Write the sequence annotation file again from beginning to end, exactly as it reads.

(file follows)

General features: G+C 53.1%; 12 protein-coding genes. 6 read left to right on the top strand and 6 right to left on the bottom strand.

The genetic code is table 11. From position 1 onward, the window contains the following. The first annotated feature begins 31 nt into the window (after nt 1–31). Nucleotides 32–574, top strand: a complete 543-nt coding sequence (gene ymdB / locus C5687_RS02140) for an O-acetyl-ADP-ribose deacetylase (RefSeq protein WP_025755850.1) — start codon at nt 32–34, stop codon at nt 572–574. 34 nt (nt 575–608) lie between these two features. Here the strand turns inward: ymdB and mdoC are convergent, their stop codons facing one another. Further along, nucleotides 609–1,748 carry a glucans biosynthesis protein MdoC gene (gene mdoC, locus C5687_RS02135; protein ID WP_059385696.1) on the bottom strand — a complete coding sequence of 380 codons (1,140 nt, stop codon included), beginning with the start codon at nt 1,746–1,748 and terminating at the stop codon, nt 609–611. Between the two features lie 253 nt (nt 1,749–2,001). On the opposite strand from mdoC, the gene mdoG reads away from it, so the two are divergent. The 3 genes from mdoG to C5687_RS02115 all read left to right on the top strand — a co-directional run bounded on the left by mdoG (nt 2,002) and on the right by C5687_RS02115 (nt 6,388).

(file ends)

General features: G+C 53.1%; 12 protein-coding genes. 6 read left to right on the top strand and 6 right to left on the bottom strand.

The genetic code is table 11. From position 1 onward, the window contains the following. The first annotated feature begins 31 nt into the window (after nt 1–31). Nucleotides 32–574, top strand: a complete 543-nt coding sequence (gene ymdB / locus C5687_RS02140) for an O-acetyl-ADP-ribose deacetylase (RefSeq protein WP_025755850.1) — start codon at nt 32–34, stop codon at nt 572–574. 34 nt (nt 575–608) lie between these two features. Here the strand turns inward: ymdB and mdoC are convergent, their stop codons facing one another. Further along, nucleotides 609–1,748 carry a glucans biosynthesis protein MdoC gene (gene mdoC, locus C5687_RS02135; protein ID WP_059385696.1) on the bottom strand — a complete coding sequence of 380 codons (1,140 nt, stop codon included), beginning with the start codon at nt 1,746–1,748 and terminating at the stop codon, nt 609–611. Between the two features lie 253 nt (nt 1,749–2,001). On the opposite strand from mdoC, the gene mdoG reads away from it, so the two are divergent. The 3 genes from mdoG to C5687_RS02115 all read left to right on the top strand — a co-directional run bounded on the left by mdoG (nt 2,002) and on the right by C5687_RS02115 (nt 6,388).